Assistant Professor of East Asian Literatures, Convener of Korean

 Spring 2023 office hours: Wednesday 8:30-10:30 am

Dennis Wuerthner holds a PhD from Ruhr University Bochum in premodern Korean literature. His main field of research is Korean literature, history and culture in a broader East Asian context. Against a historic and literary-historic backdrop, in his monograph A Study of Hypertexts of Kuunmong, focusing on Kuullu / Kuungi (Frankfurt a. M.: Peter Lang, 2017) he discusses late Chosŏn dynasty parodic writings of the seventeenth century novel Kuunmong (A Dream of Nine Clouds), analysing the cross-border East Asian and inner-Korean diffusion, transformation and creative production of prose works, as well as the substantiation or revision of literary standards in and through parodic fiction. Literature- and knowledge-circulation between China, Korea and Japan likewise plays a vital role in his work on Kŭmo sinhwa (New Tales of the Golden Turtle). Results of his research have coalesced to form an in-depth study on Kŭmo sinhwa, which functions as an introduction preceding his complete and copiously annotated English translation of this early Chosŏn collection of tales by Sŏlcham Kim Sisŭp. It has been published in the AKS/UCLA Korean Classics Library under the title Tales of the Strange by a Korean Confucian Monk: Kŭmo sinhwa by Kim Sisŭp (University of Hawai’i Press, 2020). He also has a keen interest in modern and contemporary Korean literature and culture. For instance, he has written on the Transformations of Korean Classical Literature by Ch’oe Inhun, and worked on Korean Science Fiction and adventure-literature. North Korean treatment of classical Korean literature is another field of research. In his work as a translator, he also strives to cover both premodern and contemporary Korean works. His translations of contemporary authors comprise pieces by Ch’oe Inhun, Kim Hyesoon, or Hwang Jeong Eun. Currently he is in the final stages of an academic translation and study of the Koryŏ dynasty sihwa-collection P’ahan chip (Collection of [Poems and Stories] to destroy Idleness) by Yi Illo within the framework of the AKS Translation of 100 Korean Classics Project. In addition to courses in Korean literature, classical Korean, and classical Chinese, he has taught courses in Korean film, the Korean War, and popular culture, with an emphasis on the legacies of classical Korean literature and culture in the modern age.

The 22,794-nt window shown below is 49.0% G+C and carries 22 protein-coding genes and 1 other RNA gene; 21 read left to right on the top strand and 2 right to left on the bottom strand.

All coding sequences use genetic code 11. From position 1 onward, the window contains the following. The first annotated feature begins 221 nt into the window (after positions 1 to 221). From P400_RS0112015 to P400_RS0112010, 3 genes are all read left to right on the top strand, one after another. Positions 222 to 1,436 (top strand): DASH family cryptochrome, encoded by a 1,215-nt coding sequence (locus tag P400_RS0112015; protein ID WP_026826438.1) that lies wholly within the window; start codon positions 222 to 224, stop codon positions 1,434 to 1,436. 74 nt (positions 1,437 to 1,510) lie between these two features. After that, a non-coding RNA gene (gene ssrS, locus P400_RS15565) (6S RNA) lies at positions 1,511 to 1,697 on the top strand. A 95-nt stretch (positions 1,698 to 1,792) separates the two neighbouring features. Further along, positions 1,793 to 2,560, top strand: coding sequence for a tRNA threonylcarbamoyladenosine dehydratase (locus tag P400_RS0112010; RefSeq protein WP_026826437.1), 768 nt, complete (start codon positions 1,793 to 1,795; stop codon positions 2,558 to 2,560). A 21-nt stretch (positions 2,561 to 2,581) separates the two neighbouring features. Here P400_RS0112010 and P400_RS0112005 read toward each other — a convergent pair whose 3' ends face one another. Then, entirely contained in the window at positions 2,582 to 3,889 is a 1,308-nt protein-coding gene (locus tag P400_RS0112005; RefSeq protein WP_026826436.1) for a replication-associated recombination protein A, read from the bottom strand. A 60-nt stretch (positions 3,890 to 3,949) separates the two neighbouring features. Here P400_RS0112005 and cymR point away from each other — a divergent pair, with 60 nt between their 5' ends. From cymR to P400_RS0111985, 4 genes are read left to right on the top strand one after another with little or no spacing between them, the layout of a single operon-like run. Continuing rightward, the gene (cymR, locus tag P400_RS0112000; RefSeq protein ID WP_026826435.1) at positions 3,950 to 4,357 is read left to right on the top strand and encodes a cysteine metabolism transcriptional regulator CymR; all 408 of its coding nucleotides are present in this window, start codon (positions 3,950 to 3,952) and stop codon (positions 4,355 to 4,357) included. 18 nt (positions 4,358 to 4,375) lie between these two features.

New to BU: Meet Dennis Wuerthner, Assistant Professor of East Asian Literatures